Another interesting thing to note here is that applying sunscreen for skin cancer protection will lead to vitamin D deficiency. This will further lead to other complications of its own.

Therefore, the key to maintaining vitamin D production and preventing skin cancer lies in controlling how much time we spend under the sun. Generally, the idea is to make sure your skin doesn’t start burning. If it does, then it means you have been overexposed to the sun’s rays.

Burnt skin can result in early ageing and also increase the possibility of developing skin cancer. Ideally, the first 10 to 30 minutes is enough for sun exposure. After that point, it is advisable to use sunscreen or avoid sunlight completely.

Also, vitamin D is stored in the body for considerable periods of time. So, sun exposure isn’t required on a daily basis. It can be practised occasionally to keep the vitamin D blood levels steady.

However, for those who do not have enough sunlight in their locations, the only way to substitute is to consistently eat foods that are rich in vitamin D or take supplements. This is especially important for those who live in colder climates or people with darker skin. 

Other Sources of Vitamin D

Vitamin D is actually quite hard to come by in your diet. There are fatty fish that contain vitamin D. This would include varieties like trout, swordfish, tuna, mackerel, sardines, and salmon. However, they do not possess the optimum vitamin D content required by humans. You would need to eat them every day to meet your actual requirement, which isn't always possible. 

However, cod fish liver oil and other fish liver oils are an excellent source of vitamin D. A tablespoon of fish liver oil contains twice the daily vitamin D requirement.

Here is a breakdown of vitamin D content in the various types of fatty fish:

1. Cod Liver Oil (1 Tablespoon) – 225% of daily requirement.

2. Cooked Salmon (3 Ounces) – 75% of daily requirement.

3. Canned Tuna in Water (3 Ounces) – 26% of daily requirement.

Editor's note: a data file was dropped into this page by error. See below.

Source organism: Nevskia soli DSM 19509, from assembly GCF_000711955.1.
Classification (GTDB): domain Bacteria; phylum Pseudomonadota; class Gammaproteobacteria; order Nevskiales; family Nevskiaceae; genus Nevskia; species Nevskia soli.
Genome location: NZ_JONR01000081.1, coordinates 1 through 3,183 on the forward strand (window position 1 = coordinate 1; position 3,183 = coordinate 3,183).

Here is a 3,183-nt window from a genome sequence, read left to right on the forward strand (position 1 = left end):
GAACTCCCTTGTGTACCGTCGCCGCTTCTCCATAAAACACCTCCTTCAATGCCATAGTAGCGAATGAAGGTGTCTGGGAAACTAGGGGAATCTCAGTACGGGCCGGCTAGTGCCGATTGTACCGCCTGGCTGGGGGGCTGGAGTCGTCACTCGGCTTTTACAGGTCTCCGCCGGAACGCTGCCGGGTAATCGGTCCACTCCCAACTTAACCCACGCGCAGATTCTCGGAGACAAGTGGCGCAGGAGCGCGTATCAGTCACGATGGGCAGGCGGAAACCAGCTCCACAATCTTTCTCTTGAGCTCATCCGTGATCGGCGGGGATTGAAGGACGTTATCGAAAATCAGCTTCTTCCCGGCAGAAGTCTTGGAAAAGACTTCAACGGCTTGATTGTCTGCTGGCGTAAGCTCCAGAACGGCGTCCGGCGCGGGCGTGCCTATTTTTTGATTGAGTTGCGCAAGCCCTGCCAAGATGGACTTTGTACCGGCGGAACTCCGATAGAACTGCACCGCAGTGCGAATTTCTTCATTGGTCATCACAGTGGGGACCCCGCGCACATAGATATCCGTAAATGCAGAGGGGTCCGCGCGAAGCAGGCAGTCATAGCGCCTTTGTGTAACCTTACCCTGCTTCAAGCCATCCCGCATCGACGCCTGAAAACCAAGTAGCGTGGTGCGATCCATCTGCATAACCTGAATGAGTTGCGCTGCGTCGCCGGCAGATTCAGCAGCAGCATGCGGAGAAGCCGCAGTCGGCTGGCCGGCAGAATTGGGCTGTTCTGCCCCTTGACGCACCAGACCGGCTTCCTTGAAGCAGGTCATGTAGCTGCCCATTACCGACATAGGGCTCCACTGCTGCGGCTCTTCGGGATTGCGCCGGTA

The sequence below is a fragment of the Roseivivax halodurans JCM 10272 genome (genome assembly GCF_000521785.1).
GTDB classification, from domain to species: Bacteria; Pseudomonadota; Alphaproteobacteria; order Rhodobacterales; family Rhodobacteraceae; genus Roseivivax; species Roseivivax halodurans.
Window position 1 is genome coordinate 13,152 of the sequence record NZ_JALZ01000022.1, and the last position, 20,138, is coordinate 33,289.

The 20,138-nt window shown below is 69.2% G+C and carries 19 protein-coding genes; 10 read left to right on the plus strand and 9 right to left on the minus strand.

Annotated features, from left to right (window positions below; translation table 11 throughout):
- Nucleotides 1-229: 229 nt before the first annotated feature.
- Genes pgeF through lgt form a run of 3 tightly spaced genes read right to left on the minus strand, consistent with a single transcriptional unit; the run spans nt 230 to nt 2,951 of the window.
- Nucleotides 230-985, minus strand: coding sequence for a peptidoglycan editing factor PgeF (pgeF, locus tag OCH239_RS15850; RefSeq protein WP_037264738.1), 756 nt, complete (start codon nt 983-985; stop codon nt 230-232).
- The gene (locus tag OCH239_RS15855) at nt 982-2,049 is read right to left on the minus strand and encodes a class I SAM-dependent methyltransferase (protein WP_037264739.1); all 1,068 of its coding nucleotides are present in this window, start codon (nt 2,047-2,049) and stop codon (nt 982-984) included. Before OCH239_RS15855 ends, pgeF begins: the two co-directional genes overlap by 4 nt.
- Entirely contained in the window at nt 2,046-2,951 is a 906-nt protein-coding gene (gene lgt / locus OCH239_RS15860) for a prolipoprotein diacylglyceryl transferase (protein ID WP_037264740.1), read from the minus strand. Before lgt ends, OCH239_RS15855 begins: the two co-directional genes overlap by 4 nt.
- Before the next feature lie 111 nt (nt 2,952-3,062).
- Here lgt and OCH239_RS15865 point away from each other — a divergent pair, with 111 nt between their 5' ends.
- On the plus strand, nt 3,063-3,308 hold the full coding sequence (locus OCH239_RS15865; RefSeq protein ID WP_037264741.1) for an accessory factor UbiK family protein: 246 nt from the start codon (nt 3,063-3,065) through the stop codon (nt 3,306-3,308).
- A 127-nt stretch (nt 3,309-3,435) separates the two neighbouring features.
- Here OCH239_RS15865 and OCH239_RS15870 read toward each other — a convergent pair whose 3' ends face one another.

4. 1 Sardine (Canned in Oil and Drained) – 4% of daily requirement.

Some cereals and dairy products are fortified with vitamin D.

There are also specific varieties of mushrooms that provide vitamin D. Other than that, you can get vitamin D in egg yolk. But again, the problem is that these sources do not provide enough of the vitamin daily requirement.

Vitamin D Deficiency

Not having enough vitamins D can lead to a deficiency. This can, in turn, lead to other severe medical conditions. In fact, it is one of the most prevalent vitamin deficiencies.

In the US, 41.6% of the population has vitamin D deficiency.

Out of the 41.6%, 69.2% are Hispanics and 82.1% are African-American.

Aged individuals have a very high risk of being vitamin D deficient.

In developing nations, many children are affected by a condition called rickets, which is a direct consequence of vitamin D deficiency. In Western Nations, Rickets was combated by fortifying many food products with the vitamin.

Some studies have even shown that people affected by a particular disease are also capable of developing vitamin D deficiency.

One particular study found that 96% of heart attack patients were vitamin D deficient.

Vitamin D deficiency has also been linked to medical conditions such as osteoporosis, fractures, low mineral density, dementia, cancer, and autoimmune diseases etc.

However, it is not known as to whether vitamin D deficiency contributes to the development of these conditions or whether people with vitamin D deficiencies are more likely to be affected by these conditions.

Vitamin D is a vital nutrient that is required to maintain good health and wellbeing. However, since it isn't present in food sources abundantly, we must put in special effort to make sure that we get our daily requirement either through exposure to sunlight, supplements, or food.